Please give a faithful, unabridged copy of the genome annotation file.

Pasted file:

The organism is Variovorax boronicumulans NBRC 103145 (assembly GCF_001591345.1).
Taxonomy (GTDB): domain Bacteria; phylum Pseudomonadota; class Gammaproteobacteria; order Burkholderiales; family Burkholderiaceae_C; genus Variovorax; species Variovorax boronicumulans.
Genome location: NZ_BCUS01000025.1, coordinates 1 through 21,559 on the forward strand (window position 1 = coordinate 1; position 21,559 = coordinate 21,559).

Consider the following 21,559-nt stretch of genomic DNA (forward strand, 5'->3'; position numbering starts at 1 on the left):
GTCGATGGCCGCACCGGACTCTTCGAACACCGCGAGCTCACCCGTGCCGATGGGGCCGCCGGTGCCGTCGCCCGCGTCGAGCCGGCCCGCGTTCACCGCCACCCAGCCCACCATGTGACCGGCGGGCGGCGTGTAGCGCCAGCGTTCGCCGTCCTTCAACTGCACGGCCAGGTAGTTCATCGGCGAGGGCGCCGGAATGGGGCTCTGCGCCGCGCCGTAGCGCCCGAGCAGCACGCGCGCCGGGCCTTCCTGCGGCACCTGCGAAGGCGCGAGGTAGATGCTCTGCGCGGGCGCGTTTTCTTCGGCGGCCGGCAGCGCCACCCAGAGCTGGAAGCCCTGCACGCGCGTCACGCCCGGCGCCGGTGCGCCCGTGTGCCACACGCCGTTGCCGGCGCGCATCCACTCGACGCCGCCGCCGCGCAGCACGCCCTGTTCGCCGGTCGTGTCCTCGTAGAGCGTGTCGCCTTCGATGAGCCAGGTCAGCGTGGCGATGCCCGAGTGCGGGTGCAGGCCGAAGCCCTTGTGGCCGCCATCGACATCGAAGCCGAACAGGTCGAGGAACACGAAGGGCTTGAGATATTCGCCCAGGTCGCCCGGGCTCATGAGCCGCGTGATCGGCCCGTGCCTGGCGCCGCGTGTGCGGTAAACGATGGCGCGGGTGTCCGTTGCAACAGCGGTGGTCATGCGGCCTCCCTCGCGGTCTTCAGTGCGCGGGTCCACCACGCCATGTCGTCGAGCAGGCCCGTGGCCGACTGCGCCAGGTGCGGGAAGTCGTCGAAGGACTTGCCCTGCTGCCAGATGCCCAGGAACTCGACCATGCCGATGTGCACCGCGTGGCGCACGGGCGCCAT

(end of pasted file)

The organism is Variovorax boronicumulans NBRC 103145 (assembly GCF_001591345.1).
Taxonomy (GTDB): domain Bacteria; phylum Pseudomonadota; class Gammaproteobacteria; order Burkholderiales; family Burkholderiaceae_C; genus Variovorax; species Variovorax boronicumulans.
Genome location: NZ_BCUS01000025.1, coordinates 1 through 21,559 on the forward strand (window position 1 = coordinate 1; position 21,559 = coordinate 21,559).

Consider the following 21,559-nt stretch of genomic DNA (forward strand, 5'->3'; position numbering starts at 1 on the left):
GTCGATGGCCGCACCGGACTCTTCGAACACCGCGAGCTCACCCGTGCCGATGGGGCCGCCGGTGCCGTCGCCCGCGTCGAGCCGGCCCGCGTTCACCGCCACCCAGCCCACCATGTGACCGGCGGGCGGCGTGTAGCGCCAGCGTTCGCCGTCCTTCAACTGCACGGCCAGGTAGTTCATCGGCGAGGGCGCCGGAATGGGGCTCTGCGCCGCGCCGTAGCGCCCGAGCAGCACGCGCGCCGGGCCTTCCTGCGGCACCTGCGAAGGCGCGAGGTAGATGCTCTGCGCGGGCGCGTTTTCTTCGGCGGCCGGCAGCGCCACCCAGAGCTGGAAGCCCTGCACGCGCGTCACGCCCGGCGCCGGTGCGCCCGTGTGCCACACGCCGTTGCCGGCGCGCATCCACTCGACGCCGCCGCCGCGCAGCACGCCCTGTTCGCCGGTCGTGTCCTCGTAGAGCGTGTCGCCTTCGATGAGCCAGGTCAGCGTGGCGATGCCCGAGTGCGGGTGCAGGCCGAAGCCCTTGTGGCCGCCATCGACATCGAAGCCGAACAGGTCGAGGAACACGAAGGGCTTGAGATATTCGCCCAGGTCGCCCGGGCTCATGAGCCGCGTGATCGGCCCGTGCCTGGCGCCGCGTGTGCGGTAAACGATGGCGCGGGTGTCCGTTGCAACAGCGGTGGTCATGCGGCCTCCCTCGCGGTCTTCAGTGCGCGGGTCCACCACGCCATGTCGTCGAGCAGGCCCGTGGCCGACTGCGCCAGGTGCGGGAAGTCGTCGAAGGACTTGCCCTGCTGCCAGATGCCCAGGAACTCGACCATGCCGATGTGCACCGCGTGGCGCACGGGCGCCAT